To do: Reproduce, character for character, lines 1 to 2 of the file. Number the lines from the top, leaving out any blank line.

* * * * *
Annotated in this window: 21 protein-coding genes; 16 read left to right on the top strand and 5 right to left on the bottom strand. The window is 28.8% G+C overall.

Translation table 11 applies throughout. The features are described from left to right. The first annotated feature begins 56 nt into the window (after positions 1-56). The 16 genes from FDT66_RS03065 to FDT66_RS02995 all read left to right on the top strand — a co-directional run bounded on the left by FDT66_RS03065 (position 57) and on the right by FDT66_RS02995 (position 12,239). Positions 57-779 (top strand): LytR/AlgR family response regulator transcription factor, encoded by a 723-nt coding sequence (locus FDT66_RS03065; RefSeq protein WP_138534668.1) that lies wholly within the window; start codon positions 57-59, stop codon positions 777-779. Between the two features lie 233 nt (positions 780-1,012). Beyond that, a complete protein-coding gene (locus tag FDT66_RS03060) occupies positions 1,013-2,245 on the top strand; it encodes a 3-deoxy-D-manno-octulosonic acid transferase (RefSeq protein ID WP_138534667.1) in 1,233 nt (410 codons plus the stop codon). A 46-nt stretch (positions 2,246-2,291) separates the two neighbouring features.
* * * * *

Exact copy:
Annotated in this window: 21 protein-coding genes; 16 read left to right on the top strand and 5 right to left on the bottom strand. The window is 28.8% G+C overall.

Translation table 11 applies throughout. The features are described from left to right. The first annotated feature begins 56 nt into the window (after positions 1-56). The 16 genes from FDT66_RS03065 to FDT66_RS02995 all read left to right on the top strand — a co-directional run bounded on the left by FDT66_RS03065 (position 57) and on the right by FDT66_RS02995 (position 12,239). Positions 57-779 (top strand): LytR/AlgR family response regulator transcription factor, encoded by a 723-nt coding sequence (locus FDT66_RS03065; RefSeq protein WP_138534668.1) that lies wholly within the window; start codon positions 57-59, stop codon positions 777-779. Between the two features lie 233 nt (positions 780-1,012). Beyond that, a complete protein-coding gene (locus tag FDT66_RS03060) occupies positions 1,013-2,245 on the top strand; it encodes a 3-deoxy-D-manno-octulosonic acid transferase (RefSeq protein ID WP_138534667.1) in 1,233 nt (410 codons plus the stop codon). A 46-nt stretch (positions 2,246-2,291) separates the two neighbouring features.